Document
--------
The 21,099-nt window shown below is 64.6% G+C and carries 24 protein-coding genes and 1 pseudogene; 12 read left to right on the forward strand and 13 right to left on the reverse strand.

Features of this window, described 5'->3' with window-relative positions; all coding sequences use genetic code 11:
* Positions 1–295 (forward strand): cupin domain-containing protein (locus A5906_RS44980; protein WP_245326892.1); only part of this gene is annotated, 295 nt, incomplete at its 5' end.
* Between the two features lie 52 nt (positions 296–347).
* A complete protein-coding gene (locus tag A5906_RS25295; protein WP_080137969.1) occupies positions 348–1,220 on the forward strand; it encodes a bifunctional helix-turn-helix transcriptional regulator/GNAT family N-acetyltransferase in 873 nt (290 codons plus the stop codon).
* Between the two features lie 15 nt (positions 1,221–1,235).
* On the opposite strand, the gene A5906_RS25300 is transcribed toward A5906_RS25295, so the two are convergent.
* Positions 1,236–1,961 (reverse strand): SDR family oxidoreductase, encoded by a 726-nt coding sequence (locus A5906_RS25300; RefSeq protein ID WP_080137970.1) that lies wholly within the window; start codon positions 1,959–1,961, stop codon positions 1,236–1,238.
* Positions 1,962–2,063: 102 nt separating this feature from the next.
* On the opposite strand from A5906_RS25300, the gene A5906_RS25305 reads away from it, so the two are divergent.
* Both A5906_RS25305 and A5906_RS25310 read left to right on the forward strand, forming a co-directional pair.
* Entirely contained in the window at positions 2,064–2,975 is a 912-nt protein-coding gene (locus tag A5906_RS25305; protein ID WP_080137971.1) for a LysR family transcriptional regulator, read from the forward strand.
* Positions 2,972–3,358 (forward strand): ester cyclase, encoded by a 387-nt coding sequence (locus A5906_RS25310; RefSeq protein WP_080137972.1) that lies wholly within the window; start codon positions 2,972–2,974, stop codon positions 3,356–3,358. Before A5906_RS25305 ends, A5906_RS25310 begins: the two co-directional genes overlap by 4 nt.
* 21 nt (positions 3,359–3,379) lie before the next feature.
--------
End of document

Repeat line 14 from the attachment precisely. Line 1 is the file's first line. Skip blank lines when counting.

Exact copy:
* 21 nt (positions 3,359–3,379) lie before the next feature.